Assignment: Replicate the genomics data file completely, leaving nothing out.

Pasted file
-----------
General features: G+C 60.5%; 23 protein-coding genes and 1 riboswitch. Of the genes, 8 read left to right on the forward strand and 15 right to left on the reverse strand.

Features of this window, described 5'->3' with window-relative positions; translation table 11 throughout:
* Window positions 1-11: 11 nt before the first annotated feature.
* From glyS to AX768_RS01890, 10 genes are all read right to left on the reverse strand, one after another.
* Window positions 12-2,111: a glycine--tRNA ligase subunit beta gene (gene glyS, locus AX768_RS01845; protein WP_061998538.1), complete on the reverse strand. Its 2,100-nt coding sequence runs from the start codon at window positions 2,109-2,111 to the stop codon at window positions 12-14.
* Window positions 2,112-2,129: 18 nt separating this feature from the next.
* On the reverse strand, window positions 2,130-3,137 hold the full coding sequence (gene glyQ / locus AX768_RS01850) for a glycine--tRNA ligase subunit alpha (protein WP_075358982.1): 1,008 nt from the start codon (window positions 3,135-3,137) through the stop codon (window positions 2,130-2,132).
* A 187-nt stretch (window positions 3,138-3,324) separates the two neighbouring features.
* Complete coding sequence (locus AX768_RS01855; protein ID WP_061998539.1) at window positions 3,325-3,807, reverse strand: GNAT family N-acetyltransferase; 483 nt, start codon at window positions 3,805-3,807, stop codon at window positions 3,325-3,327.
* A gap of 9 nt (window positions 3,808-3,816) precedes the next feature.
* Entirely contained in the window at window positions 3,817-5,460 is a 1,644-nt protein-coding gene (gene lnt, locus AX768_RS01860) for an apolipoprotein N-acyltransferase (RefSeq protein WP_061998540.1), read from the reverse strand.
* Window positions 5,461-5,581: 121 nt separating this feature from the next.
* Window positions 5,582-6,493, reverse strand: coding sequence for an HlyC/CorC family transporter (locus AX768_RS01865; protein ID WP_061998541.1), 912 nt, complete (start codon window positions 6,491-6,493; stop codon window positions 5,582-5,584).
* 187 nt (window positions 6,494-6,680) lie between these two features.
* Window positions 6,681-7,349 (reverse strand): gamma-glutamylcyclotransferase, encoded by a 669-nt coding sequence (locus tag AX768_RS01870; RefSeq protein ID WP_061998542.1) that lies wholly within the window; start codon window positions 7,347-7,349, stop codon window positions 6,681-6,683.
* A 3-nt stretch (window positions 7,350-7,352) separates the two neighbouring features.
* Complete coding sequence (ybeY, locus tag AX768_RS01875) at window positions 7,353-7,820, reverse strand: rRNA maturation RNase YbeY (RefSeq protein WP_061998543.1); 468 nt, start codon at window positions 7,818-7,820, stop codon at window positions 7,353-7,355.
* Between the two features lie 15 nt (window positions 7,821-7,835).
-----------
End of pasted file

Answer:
General features: G+C 60.5%; 23 protein-coding genes and 1 riboswitch. Of the genes, 8 read left to right on the forward strand and 15 right to left on the reverse strand.

Features of this window, described 5'->3' with window-relative positions; translation table 11 throughout:
* Window positions 1-11: 11 nt before the first annotated feature.
* From glyS to AX768_RS01890, 10 genes are all read right to left on the reverse strand, one after another.
* Window positions 12-2,111: a glycine--tRNA ligase subunit beta gene (gene glyS, locus AX768_RS01845; protein WP_061998538.1), complete on the reverse strand. Its 2,100-nt coding sequence runs from the start codon at window positions 2,109-2,111 to the stop codon at window positions 12-14.
* Window positions 2,112-2,129: 18 nt separating this feature from the next.
* On the reverse strand, window positions 2,130-3,137 hold the full coding sequence (gene glyQ / locus AX768_RS01850) for a glycine--tRNA ligase subunit alpha (protein WP_075358982.1): 1,008 nt from the start codon (window positions 3,135-3,137) through the stop codon (window positions 2,130-2,132).
* A 187-nt stretch (window positions 3,138-3,324) separates the two neighbouring features.
* Complete coding sequence (locus AX768_RS01855; protein ID WP_061998539.1) at window positions 3,325-3,807, reverse strand: GNAT family N-acetyltransferase; 483 nt, start codon at window positions 3,805-3,807, stop codon at window positions 3,325-3,327.
* A gap of 9 nt (window positions 3,808-3,816) precedes the next feature.
* Entirely contained in the window at window positions 3,817-5,460 is a 1,644-nt protein-coding gene (gene lnt, locus AX768_RS01860) for an apolipoprotein N-acyltransferase (RefSeq protein WP_061998540.1), read from the reverse strand.
* Window positions 5,461-5,581: 121 nt separating this feature from the next.
* Window positions 5,582-6,493, reverse strand: coding sequence for an HlyC/CorC family transporter (locus AX768_RS01865; protein ID WP_061998541.1), 912 nt, complete (start codon window positions 6,491-6,493; stop codon window positions 5,582-5,584).
* 187 nt (window positions 6,494-6,680) lie between these two features.
* Window positions 6,681-7,349 (reverse strand): gamma-glutamylcyclotransferase, encoded by a 669-nt coding sequence (locus tag AX768_RS01870; RefSeq protein ID WP_061998542.1) that lies wholly within the window; start codon window positions 7,347-7,349, stop codon window positions 6,681-6,683.
* A 3-nt stretch (window positions 7,350-7,352) separates the two neighbouring features.
* Complete coding sequence (ybeY, locus tag AX768_RS01875) at window positions 7,353-7,820, reverse strand: rRNA maturation RNase YbeY (RefSeq protein WP_061998543.1); 468 nt, start codon at window positions 7,818-7,820, stop codon at window positions 7,353-7,355.
* Between the two features lie 15 nt (window positions 7,821-7,835).